Today, we bid goodbye to 2012 and usher in a new year. It’s a time of cheer and remembrance.
We like lists. So we have the top 10s of everything from movies to gadgets to events. And there are lists of admirable people. Barack Obama was Time’s Man of the Year. Malala Yousafzai topped other lists. As did Mohamed Morsy, the Egyptian president and Olympians who set records and won medals last summer in London.
Then there are all those people who perhaps made the news in remarkable moments and then faded to the background again. Their names are not on any Top 10 lists though it’s likely they went on in their acts of courage, brilliance and altruism.
There are countless people, of course, who deserve recognition. I am naming a few who I had the opportunity to write about in the last 12 months.
Dr. Kasem kept the Hippocratic Oath at a makeshift hospital in the besieged Syrian city of Al Quasyr. He knew every patient could be his last; that at any minute, a rocket could slam into the building at any moment. Instead, he kept moving the hospital from building to building and held steadfast to the medical oath he took that demands that he do all he can to save lives.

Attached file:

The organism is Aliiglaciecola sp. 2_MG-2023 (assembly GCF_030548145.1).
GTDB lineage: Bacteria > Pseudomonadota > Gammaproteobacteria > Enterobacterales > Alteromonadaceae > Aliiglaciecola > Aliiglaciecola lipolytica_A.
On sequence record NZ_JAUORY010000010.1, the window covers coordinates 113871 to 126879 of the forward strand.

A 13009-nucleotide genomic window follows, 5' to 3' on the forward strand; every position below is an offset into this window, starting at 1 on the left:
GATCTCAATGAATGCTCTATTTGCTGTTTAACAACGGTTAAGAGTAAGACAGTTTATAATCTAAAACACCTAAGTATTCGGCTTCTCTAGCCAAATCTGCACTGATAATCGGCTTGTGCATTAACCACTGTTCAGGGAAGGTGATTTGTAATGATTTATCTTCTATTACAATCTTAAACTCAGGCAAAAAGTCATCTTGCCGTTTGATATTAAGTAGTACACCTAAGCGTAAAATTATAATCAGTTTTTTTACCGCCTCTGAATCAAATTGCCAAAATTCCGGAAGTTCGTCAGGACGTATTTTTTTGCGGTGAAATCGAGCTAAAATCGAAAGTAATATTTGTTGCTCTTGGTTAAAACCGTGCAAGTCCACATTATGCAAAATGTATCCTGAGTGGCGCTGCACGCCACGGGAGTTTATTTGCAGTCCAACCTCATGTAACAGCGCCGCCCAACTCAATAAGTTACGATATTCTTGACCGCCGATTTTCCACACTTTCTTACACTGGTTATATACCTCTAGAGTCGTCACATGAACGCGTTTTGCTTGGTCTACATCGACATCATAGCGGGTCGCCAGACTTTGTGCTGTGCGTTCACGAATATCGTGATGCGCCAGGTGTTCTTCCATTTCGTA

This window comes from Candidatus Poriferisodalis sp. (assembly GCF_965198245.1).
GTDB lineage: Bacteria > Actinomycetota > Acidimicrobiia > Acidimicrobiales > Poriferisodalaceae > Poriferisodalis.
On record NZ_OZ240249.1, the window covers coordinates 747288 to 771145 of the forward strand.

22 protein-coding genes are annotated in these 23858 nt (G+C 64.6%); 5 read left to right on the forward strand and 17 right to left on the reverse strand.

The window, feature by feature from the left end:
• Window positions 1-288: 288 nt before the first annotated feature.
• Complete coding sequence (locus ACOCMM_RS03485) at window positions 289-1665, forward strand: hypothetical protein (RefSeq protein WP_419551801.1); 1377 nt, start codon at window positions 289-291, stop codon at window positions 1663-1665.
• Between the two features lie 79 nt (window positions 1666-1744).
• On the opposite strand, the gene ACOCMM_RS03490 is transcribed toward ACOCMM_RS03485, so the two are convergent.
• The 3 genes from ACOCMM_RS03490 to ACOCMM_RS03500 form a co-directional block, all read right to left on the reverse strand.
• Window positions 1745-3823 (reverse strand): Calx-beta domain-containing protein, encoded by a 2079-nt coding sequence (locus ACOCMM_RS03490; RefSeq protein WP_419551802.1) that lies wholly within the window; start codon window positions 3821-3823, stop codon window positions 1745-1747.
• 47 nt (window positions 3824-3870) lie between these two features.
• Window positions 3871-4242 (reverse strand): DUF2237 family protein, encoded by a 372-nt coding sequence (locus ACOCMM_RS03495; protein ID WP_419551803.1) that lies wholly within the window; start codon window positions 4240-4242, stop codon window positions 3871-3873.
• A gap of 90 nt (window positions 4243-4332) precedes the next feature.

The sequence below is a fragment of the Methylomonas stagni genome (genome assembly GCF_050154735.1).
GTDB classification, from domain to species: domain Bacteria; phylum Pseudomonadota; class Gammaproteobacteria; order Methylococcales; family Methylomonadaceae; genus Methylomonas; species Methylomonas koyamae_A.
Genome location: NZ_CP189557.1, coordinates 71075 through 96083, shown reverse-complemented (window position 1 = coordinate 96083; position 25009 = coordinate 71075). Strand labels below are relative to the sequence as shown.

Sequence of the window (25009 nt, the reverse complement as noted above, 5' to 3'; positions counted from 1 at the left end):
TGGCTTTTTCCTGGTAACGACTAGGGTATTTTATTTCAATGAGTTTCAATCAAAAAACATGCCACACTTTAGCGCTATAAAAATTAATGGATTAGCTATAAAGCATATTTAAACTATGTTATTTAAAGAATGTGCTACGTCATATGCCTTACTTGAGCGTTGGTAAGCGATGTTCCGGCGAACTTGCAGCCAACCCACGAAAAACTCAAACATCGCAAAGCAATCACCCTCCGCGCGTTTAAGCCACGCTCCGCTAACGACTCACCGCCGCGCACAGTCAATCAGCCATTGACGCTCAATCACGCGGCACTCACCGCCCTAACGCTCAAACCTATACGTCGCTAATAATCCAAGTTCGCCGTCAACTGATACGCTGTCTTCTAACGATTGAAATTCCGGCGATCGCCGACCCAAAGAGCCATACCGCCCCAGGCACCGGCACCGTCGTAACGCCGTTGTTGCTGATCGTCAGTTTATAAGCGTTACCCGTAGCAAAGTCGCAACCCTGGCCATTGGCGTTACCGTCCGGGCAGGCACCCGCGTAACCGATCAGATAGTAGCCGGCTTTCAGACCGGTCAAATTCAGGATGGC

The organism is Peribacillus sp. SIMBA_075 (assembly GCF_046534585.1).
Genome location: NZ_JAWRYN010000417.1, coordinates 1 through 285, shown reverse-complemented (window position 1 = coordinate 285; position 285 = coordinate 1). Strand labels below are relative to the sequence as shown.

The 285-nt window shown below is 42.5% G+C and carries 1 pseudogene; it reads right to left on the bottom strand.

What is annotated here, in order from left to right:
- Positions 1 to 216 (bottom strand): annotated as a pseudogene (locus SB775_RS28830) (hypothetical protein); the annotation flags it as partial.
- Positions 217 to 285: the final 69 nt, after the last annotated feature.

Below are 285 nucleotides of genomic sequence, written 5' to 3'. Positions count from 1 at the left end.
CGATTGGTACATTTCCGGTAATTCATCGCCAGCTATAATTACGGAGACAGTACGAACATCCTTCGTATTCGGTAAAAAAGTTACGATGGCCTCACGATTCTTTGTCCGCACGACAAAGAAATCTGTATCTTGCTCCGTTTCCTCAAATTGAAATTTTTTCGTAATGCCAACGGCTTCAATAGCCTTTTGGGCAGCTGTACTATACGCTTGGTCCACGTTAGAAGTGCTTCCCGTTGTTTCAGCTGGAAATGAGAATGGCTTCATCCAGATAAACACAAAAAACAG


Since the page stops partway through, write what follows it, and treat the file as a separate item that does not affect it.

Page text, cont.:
“If I will die when I help people, it is good for me,” he told CNN many months ago. “Because I am a doctor. I must help people, especially in this very catastrophic time. After the revolution, before the revolution, during the revolution, I will help people.”
I don’t have any way of knowing where Dr. Kasem is today. Whether he is even alive.
Back in February, I wrote about how the Tibetan New Year, Losar, was silent and dark in 2012. Tibetans decided to forgo festivities to honor all the monks and nuns who have self-immolated in protest of Chinese rule. Think about what that takes — to set yourself afire because of your love for homeland.
In the West, we seldom hear about what Chinese occupation is doing to Tibet, how an entire culture is eroding.
And I salute survivors of tragedy and trauma everywhere who found ways to carry on living.
In 2012, I was lucky to have met Zhanna Arshanskaya Dawson, who survived the Holocaust in her native Ukraine by playing the piano for the Nazis.
She is in her mid-80s now, yet I was so taken by her verve for life. I could not stop listening to a recording of her playing Chopin. I could not stop hearing her stories of the war — how she felt when she played for survivors of Auschwitz.
She was was a triumph of spirit amid the worst of humanity.
Tonight, I will sip bubbly and make resolutions for the new year. And I will celebrate the lives of extraordinary people I have met and hope that their achievements always serve as a guide for my own aspirations.